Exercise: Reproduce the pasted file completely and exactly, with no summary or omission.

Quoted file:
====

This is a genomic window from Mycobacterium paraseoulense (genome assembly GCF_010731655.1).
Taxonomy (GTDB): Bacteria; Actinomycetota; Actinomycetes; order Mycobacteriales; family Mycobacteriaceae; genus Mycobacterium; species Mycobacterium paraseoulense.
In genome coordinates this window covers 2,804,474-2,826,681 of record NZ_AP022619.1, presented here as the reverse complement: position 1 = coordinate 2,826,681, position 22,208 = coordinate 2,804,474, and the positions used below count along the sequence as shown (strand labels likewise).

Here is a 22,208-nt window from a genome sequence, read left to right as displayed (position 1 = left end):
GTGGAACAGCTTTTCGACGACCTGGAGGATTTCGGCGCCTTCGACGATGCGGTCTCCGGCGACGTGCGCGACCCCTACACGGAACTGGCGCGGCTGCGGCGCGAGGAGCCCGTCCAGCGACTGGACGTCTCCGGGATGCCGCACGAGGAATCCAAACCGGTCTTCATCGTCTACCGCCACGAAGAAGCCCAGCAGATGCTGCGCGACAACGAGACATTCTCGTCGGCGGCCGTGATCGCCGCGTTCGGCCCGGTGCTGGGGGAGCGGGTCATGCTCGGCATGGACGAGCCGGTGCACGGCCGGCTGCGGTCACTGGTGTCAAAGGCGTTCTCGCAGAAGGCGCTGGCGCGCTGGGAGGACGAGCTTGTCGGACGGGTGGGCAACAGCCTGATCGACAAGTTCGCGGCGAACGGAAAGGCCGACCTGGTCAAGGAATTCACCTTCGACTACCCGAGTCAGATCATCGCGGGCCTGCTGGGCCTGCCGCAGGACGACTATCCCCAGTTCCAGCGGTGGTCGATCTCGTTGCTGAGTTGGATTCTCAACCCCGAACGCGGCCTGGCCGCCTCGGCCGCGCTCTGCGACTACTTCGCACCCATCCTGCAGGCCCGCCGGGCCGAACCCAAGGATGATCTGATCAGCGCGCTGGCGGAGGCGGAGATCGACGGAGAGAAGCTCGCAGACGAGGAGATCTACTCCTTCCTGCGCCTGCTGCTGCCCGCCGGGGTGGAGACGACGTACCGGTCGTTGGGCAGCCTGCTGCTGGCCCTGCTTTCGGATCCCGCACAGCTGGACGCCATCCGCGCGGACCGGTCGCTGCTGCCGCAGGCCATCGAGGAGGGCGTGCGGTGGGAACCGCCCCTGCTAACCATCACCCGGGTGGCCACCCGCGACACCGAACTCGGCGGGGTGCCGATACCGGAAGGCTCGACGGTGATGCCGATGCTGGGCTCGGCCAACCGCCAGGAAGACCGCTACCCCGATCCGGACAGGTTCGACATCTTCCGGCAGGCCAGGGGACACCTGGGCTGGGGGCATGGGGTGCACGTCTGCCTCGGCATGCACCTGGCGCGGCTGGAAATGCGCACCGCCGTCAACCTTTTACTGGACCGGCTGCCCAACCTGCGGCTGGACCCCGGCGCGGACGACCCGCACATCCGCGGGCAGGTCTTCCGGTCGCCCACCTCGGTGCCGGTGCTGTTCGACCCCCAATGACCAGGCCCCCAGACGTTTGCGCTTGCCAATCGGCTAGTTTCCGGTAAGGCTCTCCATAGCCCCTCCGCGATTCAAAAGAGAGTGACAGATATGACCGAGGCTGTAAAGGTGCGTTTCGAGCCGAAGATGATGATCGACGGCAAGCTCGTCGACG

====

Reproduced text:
This is a genomic window from Mycobacterium paraseoulense (genome assembly GCF_010731655.1).
Taxonomy (GTDB): Bacteria; Actinomycetota; Actinomycetes; order Mycobacteriales; family Mycobacteriaceae; genus Mycobacterium; species Mycobacterium paraseoulense.
In genome coordinates this window covers 2,804,474-2,826,681 of record NZ_AP022619.1, presented here as the reverse complement: position 1 = coordinate 2,826,681, position 22,208 = coordinate 2,804,474, and the positions used below count along the sequence as shown (strand labels likewise).

Here is a 22,208-nt window from a genome sequence, read left to right as displayed (position 1 = left end):
GTGGAACAGCTTTTCGACGACCTGGAGGATTTCGGCGCCTTCGACGATGCGGTCTCCGGCGACGTGCGCGACCCCTACACGGAACTGGCGCGGCTGCGGCGCGAGGAGCCCGTCCAGCGACTGGACGTCTCCGGGATGCCGCACGAGGAATCCAAACCGGTCTTCATCGTCTACCGCCACGAAGAAGCCCAGCAGATGCTGCGCGACAACGAGACATTCTCGTCGGCGGCCGTGATCGCCGCGTTCGGCCCGGTGCTGGGGGAGCGGGTCATGCTCGGCATGGACGAGCCGGTGCACGGCCGGCTGCGGTCACTGGTGTCAAAGGCGTTCTCGCAGAAGGCGCTGGCGCGCTGGGAGGACGAGCTTGTCGGACGGGTGGGCAACAGCCTGATCGACAAGTTCGCGGCGAACGGAAAGGCCGACCTGGTCAAGGAATTCACCTTCGACTACCCGAGTCAGATCATCGCGGGCCTGCTGGGCCTGCCGCAGGACGACTATCCCCAGTTCCAGCGGTGGTCGATCTCGTTGCTGAGTTGGATTCTCAACCCCGAACGCGGCCTGGCCGCCTCGGCCGCGCTCTGCGACTACTTCGCACCCATCCTGCAGGCCCGCCGGGCCGAACCCAAGGATGATCTGATCAGCGCGCTGGCGGAGGCGGAGATCGACGGAGAGAAGCTCGCAGACGAGGAGATCTACTCCTTCCTGCGCCTGCTGCTGCCCGCCGGGGTGGAGACGACGTACCGGTCGTTGGGCAGCCTGCTGCTGGCCCTGCTTTCGGATCCCGCACAGCTGGACGCCATCCGCGCGGACCGGTCGCTGCTGCCGCAGGCCATCGAGGAGGGCGTGCGGTGGGAACCGCCCCTGCTAACCATCACCCGGGTGGCCACCCGCGACACCGAACTCGGCGGGGTGCCGATACCGGAAGGCTCGACGGTGATGCCGATGCTGGGCTCGGCCAACCGCCAGGAAGACCGCTACCCCGATCCGGACAGGTTCGACATCTTCCGGCAGGCCAGGGGACACCTGGGCTGGGGGCATGGGGTGCACGTCTGCCTCGGCATGCACCTGGCGCGGCTGGAAATGCGCACCGCCGTCAACCTTTTACTGGACCGGCTGCCCAACCTGCGGCTGGACCCCGGCGCGGACGACCCGCACATCCGCGGGCAGGTCTTCCGGTCGCCCACCTCGGTGCCGGTGCTGTTCGACCCCCAATGACCAGGCCCCCAGACGTTTGCGCTTGCCAATCGGCTAGTTTCCGGTAAGGCTCTCCATAGCCCCTCCGCGATTCAAAAGAGAGTGACAGATATGACCGAGGCTGTAAAGGTGCGTTTCGAGCCGAAGATGATGATCGACGGCAAGCTCGTCGACG